Not Army’s role to explain 1916 in schools, says John Bruton

Ex-taoiseach says non-political force ‘should be kept separate’ from any political advocacy

Defences Forces personnel march past the GPO in a previous  1916 commemoration. Former taoiseach John Bruton has criticised plans  to have Army personnel visiting schools as part of the 1916 centenary. File photograph: Matt Kavanagh/The Irish Times

Defences Forces personnel march past the GPO in a previous 1916 commemoration. Former taoiseach John Bruton has criticised plans to have Army personnel visiting schools as part of the 1916 centenary. File photograph: Matt Kavanagh/The Irish Times

 

Former taoiseach John Bruton has criticised the Government’s decision to have Army personnel visiting schools as part of the 1916 commemoration programme.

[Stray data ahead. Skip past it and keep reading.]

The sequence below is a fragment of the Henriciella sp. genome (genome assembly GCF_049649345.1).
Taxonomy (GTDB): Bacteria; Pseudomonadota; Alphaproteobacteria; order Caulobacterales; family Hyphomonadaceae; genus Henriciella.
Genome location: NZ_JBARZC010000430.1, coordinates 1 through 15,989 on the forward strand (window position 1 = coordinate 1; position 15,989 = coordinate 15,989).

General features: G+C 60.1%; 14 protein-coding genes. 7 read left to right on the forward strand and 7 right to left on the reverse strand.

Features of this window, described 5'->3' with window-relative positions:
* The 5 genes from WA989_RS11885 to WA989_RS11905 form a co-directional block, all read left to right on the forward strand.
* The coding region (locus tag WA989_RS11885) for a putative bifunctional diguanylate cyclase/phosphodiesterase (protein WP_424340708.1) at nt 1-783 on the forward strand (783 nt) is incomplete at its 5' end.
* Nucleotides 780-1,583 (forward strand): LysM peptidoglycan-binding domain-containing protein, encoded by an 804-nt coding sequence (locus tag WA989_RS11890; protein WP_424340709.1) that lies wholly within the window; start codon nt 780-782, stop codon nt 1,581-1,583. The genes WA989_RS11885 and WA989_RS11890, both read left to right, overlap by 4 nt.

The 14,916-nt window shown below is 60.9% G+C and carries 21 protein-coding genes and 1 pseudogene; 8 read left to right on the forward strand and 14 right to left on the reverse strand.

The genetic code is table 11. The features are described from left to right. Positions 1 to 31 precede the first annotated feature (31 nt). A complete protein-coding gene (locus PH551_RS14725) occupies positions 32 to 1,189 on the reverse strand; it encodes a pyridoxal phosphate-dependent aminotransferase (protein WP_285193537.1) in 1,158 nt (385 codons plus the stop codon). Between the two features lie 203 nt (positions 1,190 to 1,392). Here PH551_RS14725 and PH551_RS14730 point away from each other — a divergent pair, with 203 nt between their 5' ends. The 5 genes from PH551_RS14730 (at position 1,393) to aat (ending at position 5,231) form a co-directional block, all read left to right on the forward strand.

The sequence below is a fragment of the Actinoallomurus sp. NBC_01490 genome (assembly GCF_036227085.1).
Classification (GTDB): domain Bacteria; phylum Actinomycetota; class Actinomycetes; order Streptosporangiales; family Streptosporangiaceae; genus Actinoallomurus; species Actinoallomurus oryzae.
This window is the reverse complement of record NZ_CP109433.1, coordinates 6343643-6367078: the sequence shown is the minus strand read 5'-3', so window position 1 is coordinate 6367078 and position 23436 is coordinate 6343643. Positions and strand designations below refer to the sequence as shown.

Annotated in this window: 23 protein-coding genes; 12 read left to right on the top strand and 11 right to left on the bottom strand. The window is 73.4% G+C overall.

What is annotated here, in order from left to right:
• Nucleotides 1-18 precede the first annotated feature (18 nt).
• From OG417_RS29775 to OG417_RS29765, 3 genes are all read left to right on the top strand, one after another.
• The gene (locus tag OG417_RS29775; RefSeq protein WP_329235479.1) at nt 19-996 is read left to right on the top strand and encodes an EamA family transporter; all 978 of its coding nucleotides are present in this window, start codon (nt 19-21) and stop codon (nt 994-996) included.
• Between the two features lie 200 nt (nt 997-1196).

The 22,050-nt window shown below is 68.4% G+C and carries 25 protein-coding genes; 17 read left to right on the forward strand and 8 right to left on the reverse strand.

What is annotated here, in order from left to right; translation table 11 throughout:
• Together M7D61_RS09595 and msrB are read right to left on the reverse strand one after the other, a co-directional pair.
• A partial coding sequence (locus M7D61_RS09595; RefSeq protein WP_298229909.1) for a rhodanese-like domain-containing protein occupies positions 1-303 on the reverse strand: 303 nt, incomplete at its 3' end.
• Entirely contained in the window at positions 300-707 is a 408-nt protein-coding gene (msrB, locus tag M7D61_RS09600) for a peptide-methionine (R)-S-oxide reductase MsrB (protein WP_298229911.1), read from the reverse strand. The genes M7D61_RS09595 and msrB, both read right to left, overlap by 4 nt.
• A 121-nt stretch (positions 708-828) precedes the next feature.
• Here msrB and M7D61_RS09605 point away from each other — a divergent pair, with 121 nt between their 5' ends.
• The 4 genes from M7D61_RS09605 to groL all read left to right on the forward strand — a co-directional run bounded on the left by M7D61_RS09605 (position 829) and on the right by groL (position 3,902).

Defence Forces representatives are delivering the national flag and a copy of the Proclamation to every primary school in the State. The programme includes a reading of a pre-selected extract from the Proclamation.

Mr Bruton said on Friday he thought it was very important that the Army, which was the ultimate guarantor of the State, should have a central part in any commemoration.

He spoke, he said, as somebody who participated in the 1966 commemoration as part of a guard of honour inspected by then president Eamon de Valera outside the GPO on Easter Monday.

‘A little uncomfortable’

“Having said that, I have to say I was a little uncomfortable with the idea that Army officers should be invited to visit schools to talk about a document prepared by a small group of people which initiated a campaign that involved violence…which, to put it at its least, was not supported by the majority of the people at the time it was undertaken,’’ he added.

Mr Bruton, who was speaking at a 1916 symposium organised by the Irish Association of Former Parliamentarians in the Seanad chamber, said he did not think it was the Army’s role to do this.

“I think it is a role of politicians, if they want to do this, or if others want to go and explain the Proclamation,’’ he added.

“I think the Army, because it is a non-political force, should be kept separate from anything that has any colour of political advocacy.’’